People need a more realistic view of relationships in order to give them hope when they face hard times. Passionate sex is related to how you feel about yourself, your partner, and your relationship. As a result, enduring relationships occur when self-development is allowed to be fully played out. There is a continual dialectical tension between the drive for closeness and the drive for individual growth and self-fulfillment. People must be aware that that the process of balancing these two forces is built into all relationships (Schnarch, 2009).
Once you fall in love and begin a relationship, you will have to learn how to hold on to yourself within that relationship. Belonging to each other feels like a marvelous thing in the early stage. Later, when your partner acts like your body is merely an extension of themselves, it doesn't encourage passion.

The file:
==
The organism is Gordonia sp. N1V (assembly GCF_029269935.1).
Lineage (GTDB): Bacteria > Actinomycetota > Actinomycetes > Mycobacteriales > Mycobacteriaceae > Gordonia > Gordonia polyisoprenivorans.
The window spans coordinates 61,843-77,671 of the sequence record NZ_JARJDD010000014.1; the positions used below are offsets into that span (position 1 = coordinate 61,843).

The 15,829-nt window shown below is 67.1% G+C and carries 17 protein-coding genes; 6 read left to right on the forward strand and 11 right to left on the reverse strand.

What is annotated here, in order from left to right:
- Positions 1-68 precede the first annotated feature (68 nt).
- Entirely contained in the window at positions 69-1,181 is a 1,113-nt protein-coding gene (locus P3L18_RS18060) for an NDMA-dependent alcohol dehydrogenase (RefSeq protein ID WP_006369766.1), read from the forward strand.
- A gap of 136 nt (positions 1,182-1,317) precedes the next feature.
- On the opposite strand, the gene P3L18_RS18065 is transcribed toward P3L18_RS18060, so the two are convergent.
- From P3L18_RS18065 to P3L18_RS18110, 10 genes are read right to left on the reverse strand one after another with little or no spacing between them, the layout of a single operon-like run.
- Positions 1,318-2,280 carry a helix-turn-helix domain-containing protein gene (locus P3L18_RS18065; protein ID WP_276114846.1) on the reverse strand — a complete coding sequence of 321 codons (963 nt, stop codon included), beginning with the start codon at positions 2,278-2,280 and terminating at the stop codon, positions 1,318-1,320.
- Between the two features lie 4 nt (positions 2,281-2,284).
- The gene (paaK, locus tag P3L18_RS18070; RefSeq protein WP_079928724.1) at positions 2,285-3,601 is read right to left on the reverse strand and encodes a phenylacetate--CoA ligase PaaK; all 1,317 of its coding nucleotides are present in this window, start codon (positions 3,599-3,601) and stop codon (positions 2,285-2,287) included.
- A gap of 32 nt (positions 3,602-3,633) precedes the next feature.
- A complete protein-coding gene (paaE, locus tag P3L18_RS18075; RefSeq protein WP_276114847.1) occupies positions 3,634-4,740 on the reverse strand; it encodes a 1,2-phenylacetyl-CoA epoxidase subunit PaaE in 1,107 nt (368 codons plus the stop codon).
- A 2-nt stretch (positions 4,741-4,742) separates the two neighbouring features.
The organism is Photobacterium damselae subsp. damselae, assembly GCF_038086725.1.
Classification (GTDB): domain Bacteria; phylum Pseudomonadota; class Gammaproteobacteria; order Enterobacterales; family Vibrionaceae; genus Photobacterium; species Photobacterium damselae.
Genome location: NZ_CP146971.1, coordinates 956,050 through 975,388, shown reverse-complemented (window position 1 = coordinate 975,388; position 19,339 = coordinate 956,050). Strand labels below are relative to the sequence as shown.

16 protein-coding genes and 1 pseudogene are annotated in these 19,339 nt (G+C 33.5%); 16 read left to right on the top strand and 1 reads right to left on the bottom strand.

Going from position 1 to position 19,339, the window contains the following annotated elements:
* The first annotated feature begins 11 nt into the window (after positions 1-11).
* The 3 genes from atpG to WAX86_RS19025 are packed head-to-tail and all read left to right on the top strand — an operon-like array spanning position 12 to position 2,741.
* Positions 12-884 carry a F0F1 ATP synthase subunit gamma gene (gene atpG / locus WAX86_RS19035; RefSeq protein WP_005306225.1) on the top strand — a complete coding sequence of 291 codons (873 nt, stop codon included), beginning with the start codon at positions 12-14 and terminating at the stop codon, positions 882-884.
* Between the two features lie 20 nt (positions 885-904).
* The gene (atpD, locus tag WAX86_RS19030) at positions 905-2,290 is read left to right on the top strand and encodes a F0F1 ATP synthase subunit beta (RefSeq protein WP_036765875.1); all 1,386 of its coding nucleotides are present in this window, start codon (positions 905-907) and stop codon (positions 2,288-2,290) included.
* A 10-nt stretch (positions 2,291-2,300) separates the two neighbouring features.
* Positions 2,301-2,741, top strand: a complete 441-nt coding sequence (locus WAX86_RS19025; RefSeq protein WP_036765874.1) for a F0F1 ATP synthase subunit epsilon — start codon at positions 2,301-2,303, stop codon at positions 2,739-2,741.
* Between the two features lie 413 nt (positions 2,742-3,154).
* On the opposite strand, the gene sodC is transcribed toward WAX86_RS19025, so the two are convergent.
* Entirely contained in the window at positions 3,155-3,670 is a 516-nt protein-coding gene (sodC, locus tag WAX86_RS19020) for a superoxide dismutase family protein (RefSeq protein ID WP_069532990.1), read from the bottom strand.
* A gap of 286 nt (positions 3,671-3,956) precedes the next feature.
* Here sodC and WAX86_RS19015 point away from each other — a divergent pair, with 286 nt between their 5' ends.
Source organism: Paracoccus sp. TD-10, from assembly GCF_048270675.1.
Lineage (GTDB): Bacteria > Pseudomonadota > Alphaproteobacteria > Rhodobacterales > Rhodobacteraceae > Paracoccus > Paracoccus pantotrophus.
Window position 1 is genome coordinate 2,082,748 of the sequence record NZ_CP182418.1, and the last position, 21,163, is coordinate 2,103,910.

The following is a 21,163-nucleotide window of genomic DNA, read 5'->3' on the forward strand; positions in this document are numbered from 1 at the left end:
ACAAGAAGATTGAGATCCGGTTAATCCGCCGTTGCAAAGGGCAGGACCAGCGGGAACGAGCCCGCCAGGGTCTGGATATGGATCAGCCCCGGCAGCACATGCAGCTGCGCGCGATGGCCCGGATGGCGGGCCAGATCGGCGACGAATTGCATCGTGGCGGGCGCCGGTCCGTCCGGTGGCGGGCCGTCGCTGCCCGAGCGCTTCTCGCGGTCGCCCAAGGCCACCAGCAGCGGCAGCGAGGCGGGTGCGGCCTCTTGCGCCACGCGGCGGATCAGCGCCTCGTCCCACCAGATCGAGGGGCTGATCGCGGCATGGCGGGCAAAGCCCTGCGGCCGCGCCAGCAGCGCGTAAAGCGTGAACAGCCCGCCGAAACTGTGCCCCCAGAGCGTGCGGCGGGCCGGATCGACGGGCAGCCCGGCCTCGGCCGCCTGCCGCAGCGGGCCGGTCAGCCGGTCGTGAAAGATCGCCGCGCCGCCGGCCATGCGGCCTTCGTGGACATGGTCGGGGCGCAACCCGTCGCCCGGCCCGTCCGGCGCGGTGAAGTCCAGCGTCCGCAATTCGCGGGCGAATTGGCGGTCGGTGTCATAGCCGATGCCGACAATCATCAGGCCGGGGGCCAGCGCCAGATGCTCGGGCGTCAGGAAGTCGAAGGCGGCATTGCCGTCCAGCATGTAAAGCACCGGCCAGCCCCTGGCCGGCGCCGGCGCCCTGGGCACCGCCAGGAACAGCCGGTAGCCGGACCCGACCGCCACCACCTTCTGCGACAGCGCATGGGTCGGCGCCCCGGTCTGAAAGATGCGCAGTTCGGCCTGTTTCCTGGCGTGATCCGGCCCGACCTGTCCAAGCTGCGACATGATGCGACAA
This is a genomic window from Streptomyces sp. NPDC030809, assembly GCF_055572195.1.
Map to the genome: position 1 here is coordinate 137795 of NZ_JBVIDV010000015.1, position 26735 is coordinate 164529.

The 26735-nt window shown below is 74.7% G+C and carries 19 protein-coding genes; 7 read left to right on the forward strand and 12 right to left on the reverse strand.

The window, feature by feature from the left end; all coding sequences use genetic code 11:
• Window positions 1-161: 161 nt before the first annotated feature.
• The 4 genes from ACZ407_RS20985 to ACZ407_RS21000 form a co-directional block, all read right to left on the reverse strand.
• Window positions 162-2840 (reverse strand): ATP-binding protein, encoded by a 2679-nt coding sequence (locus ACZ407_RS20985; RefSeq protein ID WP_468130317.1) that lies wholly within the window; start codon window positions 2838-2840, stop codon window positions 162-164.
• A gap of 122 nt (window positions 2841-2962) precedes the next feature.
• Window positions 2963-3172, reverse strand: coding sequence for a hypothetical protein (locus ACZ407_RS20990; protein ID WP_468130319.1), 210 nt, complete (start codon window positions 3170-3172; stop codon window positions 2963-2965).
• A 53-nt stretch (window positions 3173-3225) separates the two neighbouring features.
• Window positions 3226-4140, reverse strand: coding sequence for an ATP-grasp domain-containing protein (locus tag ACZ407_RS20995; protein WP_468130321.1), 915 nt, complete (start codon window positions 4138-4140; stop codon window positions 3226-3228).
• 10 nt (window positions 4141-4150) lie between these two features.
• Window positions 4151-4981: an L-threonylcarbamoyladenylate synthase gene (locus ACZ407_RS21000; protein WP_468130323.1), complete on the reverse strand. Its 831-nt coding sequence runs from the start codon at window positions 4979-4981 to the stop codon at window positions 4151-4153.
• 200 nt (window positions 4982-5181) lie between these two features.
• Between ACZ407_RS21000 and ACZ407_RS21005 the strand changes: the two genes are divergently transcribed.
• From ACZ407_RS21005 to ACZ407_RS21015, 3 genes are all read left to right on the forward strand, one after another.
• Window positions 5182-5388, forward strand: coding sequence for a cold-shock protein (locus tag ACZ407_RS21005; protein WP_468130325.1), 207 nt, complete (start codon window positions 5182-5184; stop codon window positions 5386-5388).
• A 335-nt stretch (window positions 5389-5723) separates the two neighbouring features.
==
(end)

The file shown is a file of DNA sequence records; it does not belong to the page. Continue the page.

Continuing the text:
All too often, people come to expect their partner to accept and support them emotionally. Unfortunately, this sort of caretaking doesn't arouse passion. Passion comes when you know yourself and feel good about yourself, when you take care of your own anxieties, when you are able to be nonreactive and face tough times while staying close to your partner (Schnarch, 2009). It is the struggle for self-respect that wins your partner's respect. Although different from the infatuation stage, self- respect in an enduring relationship creates the chemistry that will still ignite passion and sexual desire.
Fisher, H. E. (2004), Why We Love: The nature and chemistry of romantic love. New York: Henry Holt & Co.
Mitchell, S. A. (2002), Can Love Last? New York: Norton & Co.
Schnarch, D. M. (2009), Intimacy & Desire: Awaken the Passion in your Relationship. New York: Beufort Books.
© 2010 by Susan Regas, PhD